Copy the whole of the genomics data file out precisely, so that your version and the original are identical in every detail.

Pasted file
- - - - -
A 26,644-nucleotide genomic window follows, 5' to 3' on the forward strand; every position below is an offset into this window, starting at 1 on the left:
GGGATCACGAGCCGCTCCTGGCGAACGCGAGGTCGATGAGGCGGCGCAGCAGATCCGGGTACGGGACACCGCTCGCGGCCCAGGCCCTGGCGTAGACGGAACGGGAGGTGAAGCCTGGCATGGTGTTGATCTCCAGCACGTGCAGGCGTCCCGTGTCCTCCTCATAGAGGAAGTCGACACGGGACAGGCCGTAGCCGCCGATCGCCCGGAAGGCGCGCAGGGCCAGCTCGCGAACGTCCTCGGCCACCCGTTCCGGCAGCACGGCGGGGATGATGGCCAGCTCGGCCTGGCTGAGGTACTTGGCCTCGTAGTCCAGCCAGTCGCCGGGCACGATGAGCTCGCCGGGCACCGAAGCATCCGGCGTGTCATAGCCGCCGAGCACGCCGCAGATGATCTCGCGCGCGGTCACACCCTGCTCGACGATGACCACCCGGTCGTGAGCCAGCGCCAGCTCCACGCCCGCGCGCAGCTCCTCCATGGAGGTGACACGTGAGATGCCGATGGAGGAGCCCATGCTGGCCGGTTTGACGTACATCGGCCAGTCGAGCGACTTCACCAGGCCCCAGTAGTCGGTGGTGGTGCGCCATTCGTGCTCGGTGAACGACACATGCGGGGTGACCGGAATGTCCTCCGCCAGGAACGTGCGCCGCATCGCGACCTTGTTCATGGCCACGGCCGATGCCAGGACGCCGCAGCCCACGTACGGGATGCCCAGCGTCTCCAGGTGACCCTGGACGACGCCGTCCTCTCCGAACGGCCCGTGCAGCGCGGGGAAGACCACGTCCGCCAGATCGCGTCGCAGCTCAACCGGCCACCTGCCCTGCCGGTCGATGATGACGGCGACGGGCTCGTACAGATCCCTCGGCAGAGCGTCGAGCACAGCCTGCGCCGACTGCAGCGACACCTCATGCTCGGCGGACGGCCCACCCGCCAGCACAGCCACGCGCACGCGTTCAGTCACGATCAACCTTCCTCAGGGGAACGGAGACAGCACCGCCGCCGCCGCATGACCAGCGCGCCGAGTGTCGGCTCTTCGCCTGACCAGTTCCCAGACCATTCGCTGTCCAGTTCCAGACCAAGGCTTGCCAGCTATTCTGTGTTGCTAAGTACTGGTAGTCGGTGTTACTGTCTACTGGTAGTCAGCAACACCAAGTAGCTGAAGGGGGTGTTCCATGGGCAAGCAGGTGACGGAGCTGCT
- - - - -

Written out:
A 26,644-nucleotide genomic window follows, 5' to 3' on the forward strand; every position below is an offset into this window, starting at 1 on the left:
GGGATCACGAGCCGCTCCTGGCGAACGCGAGGTCGATGAGGCGGCGCAGCAGATCCGGGTACGGGACACCGCTCGCGGCCCAGGCCCTGGCGTAGACGGAACGGGAGGTGAAGCCTGGCATGGTGTTGATCTCCAGCACGTGCAGGCGTCCCGTGTCCTCCTCATAGAGGAAGTCGACACGGGACAGGCCGTAGCCGCCGATCGCCCGGAAGGCGCGCAGGGCCAGCTCGCGAACGTCCTCGGCCACCCGTTCCGGCAGCACGGCGGGGATGATGGCCAGCTCGGCCTGGCTGAGGTACTTGGCCTCGTAGTCCAGCCAGTCGCCGGGCACGATGAGCTCGCCGGGCACCGAAGCATCCGGCGTGTCATAGCCGCCGAGCACGCCGCAGATGATCTCGCGCGCGGTCACACCCTGCTCGACGATGACCACCCGGTCGTGAGCCAGCGCCAGCTCCACGCCCGCGCGCAGCTCCTCCATGGAGGTGACACGTGAGATGCCGATGGAGGAGCCCATGCTGGCCGGTTTGACGTACATCGGCCAGTCGAGCGACTTCACCAGGCCCCAGTAGTCGGTGGTGGTGCGCCATTCGTGCTCGGTGAACGACACATGCGGGGTGACCGGAATGTCCTCCGCCAGGAACGTGCGCCGCATCGCGACCTTGTTCATGGCCACGGCCGATGCCAGGACGCCGCAGCCCACGTACGGGATGCCCAGCGTCTCCAGGTGACCCTGGACGACGCCGTCCTCTCCGAACGGCCCGTGCAGCGCGGGGAAGACCACGTCCGCCAGATCGCGTCGCAGCTCAACCGGCCACCTGCCCTGCCGGTCGATGATGACGGCGACGGGCTCGTACAGATCCCTCGGCAGAGCGTCGAGCACAGCCTGCGCCGACTGCAGCGACACCTCATGCTCGGCGGACGGCCCACCCGCCAGCACAGCCACGCGCACGCGTTCAGTCACGATCAACCTTCCTCAGGGGAACGGAGACAGCACCGCCGCCGCCGCATGACCAGCGCGCCGAGTGTCGGCTCTTCGCCTGACCAGTTCCCAGACCATTCGCTGTCCAGTTCCAGACCAAGGCTTGCCAGCTATTCTGTGTTGCTAAGTACTGGTAGTCGGTGTTACTGTCTACTGGTAGTCAGCAACACCAAGTAGCTGAAGGGGGTGTTCCATGGGCAAGCAGGTGACGGAGCTGCT